Priam was old, and wise.  His sons, Hector and Paris, both urged him to seek out the casket and use its contents to make their people strong; he refused.  He had no desire for immortality, nor any desire to give to any mortal the chance to wage war without fear of defeat.  Hector heed his council but Paris, firebrand that he was, took a starship and left of his own accord, determined to find the casket.  

   He knew that he could not make any move to take it by force, any incursion into another system would be taken as an act of war, and that he must avoid at all cost if he was to succeed.  Likewise violence would not get the location of the casket from its keeper Helen.  Like many politicians or military officials with secrets worth more than their lives she would have fitted a monitoring chip into her brain which would detonate on command, or if she attempted to divulge protected information under duress.  The only way would be to convince her.  Arguments regarding the good that could come from studying the nano-machines, proofs of the good will of his father Priam.  He gathered reasons that might sway her to his cause.  They were not needed.

   He caught up with her in a star system close to the one in which the Speakers would next meet, an event only a few years away.  Learning this he let it be known that it was also his destination and as he had hoped she soon made contact with him.  Almost a year aboard a starship can grow tedious, and whenever possible the Speakers would travel with strangers in order to combat boredom.  It also presented a way for them to get to know the people with whom they would work for humanity’s best interests.

   But something unexpected happened on that journey.  They fell in love.  For Paris it was at first no more than a way to get closer to his prise, and for her it was a means to get some little enjoyment out of the weary journey.  But at the end of the time aboard Helen had agreed to go back to the Troy cluster with him, after the assembling Speakers had verified that the casket was still intact.  They kept it a secret, Helen fearing that the Speakers would be set against it.  And so when he gathering dispersed she slipped aboard his ship and they fled out into deep space, taking a path that lead them outside of any possible interception.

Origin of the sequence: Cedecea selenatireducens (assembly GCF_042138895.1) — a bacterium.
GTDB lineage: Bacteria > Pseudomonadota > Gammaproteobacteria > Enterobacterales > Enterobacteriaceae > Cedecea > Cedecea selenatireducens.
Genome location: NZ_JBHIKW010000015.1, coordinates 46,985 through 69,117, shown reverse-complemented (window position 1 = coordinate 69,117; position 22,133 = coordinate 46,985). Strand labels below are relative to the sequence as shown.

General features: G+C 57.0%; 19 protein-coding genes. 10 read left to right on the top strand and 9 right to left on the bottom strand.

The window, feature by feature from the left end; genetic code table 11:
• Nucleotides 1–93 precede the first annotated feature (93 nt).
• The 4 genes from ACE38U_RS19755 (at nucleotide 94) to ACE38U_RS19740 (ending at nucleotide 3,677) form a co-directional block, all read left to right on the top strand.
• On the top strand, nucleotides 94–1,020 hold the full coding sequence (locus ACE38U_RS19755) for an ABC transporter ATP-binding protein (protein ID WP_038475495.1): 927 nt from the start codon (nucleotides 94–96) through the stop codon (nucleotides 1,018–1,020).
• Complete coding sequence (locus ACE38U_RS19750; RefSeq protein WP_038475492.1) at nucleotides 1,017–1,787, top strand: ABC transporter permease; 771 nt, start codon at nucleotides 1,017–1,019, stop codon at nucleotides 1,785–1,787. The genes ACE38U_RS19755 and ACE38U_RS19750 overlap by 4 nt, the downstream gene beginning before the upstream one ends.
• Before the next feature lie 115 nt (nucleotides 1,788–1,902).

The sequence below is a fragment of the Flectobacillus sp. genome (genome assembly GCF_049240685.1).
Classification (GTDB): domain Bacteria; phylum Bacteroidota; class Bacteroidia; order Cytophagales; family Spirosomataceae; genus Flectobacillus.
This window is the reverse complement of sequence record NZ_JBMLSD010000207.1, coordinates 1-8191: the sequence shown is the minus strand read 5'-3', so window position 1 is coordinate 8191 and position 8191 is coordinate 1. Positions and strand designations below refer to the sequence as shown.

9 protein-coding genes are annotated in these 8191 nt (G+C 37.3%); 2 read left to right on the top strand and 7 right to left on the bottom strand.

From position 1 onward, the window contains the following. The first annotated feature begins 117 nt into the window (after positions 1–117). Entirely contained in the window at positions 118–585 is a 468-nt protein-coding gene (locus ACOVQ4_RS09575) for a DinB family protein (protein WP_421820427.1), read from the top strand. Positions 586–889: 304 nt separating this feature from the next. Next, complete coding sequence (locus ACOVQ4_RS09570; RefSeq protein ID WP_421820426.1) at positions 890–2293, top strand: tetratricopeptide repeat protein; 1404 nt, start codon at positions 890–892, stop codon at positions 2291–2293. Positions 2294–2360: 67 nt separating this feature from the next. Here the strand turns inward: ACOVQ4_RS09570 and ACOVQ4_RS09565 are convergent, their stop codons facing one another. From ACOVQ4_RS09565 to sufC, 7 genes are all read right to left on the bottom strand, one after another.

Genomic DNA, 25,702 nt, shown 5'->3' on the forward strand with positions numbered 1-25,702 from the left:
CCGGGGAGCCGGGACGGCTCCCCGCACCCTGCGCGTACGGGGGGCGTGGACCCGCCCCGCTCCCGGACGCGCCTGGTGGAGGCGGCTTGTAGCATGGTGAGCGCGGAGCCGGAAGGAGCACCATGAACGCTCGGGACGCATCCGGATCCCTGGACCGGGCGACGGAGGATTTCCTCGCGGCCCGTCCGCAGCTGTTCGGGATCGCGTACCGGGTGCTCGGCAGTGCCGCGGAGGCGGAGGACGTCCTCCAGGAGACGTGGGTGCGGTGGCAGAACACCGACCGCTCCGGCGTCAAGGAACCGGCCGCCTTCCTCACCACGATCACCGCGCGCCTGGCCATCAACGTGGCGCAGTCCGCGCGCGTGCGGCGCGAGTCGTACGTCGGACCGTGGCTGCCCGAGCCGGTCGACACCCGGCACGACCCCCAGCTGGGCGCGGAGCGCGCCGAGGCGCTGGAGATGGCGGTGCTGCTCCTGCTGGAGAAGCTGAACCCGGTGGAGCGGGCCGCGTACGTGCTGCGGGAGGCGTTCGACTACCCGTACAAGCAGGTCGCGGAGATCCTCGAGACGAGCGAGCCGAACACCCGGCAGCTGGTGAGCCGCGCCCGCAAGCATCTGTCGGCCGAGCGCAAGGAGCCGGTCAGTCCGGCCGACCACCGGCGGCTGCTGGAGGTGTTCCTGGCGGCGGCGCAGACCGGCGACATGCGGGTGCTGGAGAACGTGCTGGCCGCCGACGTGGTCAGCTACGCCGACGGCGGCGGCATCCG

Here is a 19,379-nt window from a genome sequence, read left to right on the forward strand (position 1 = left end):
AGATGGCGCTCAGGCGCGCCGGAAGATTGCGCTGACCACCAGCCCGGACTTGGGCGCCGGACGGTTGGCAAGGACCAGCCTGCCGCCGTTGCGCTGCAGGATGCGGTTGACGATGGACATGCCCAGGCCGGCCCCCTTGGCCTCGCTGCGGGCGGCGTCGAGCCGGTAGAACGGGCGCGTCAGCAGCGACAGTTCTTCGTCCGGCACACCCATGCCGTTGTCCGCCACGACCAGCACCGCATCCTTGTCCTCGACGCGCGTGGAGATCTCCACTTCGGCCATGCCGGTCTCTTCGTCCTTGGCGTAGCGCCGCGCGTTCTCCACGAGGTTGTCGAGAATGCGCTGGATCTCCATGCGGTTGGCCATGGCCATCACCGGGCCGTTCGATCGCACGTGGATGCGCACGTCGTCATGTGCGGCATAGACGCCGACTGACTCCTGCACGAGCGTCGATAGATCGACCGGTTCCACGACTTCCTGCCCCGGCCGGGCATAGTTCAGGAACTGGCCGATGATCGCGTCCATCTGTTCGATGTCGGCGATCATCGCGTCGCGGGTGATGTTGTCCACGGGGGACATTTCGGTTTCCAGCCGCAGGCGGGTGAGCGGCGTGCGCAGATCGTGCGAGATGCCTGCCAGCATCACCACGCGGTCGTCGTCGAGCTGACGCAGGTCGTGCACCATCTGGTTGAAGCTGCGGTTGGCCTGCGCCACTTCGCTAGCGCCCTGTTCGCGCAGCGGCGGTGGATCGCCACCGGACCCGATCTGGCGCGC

When they reached the Troy cluster Paris was met with rage by his father and brother.  Nor did it help his cause that, unknown to him, Helen had hidden the casket before coming aboard his ship.  Priam feared that the oath might be taken seriously, even with the clear signs that the Librarian’s information had given them.  That it should he so without even the gain of the casket did little to increase Paris’s popularity.  Paris, on his part, was confident that there would be no pursuit, especially since Helen had left word that she would continue to safeguard the casket; and that the speakers would only go to war it direct threatened, and even then not as a unified force.  He was wrong.

   Hardly had it Helen’s flight been discovered than the Speakers met to decide on the best course of action.  The oath aside they feared that if the Dictator Priam should become immortal then democracy in the galaxy would eventually die, even without deliberate hostile action on Priam’s part.  They were divided as to whether or not Helen would keep the secret.  The fact that she had fled in secret instead of turning custody of it over to another did not inspire confidence, even if it could be explained away as rash pride.  Eventually it was decided that they could not afford to take the chance, and the oath was invoked.  From all over the galaxy starships began to gather, armed will all the weapons of war.

   Among many of the Speakers the desire was for a unannounced attack.  Even though it would be seen coming from light years away the velocity of a interstellar fleet meant that they could sweep an entire system clear in one pass with only kinetic weapons.  However, there would be few survivors.  Once again Odysseus raised a voice of reason, and convinced them to let him go ahead to attempt to bargain for Helen and avert the war.

   It was not to be.

   Priam and Hector acknowledged that Helen could be considered to have broken her oath, that she was a defector, and that they should hand her back.  But they also refused to impose their will on Paris, whose heart was too firmly fixed on Helen to ever give her up.  Helen herself feared having to leave him, and having been marked an outlaw by her people, announced that she considered herself Trojan, and as such would not hand over the location of the casket, although she would also keep it from her own people.  The ambassadors of the speaks were no less proud and unyielding.  They demanded that Helen be returned, and Paris he punished.  The treaty meeting turned ugly, and it was only thanks to a Trojan who opposed both sides of the conflict that the delegation escaped alive.

   So war came.  A war that had its beginning in the trickery of a disgruntled immortal.  That was enflamed by fear.  That was sparked by an untimely love.  And kindled by unyielding pride.  A war that would last ten centuries, and from which only one in a thousand would return.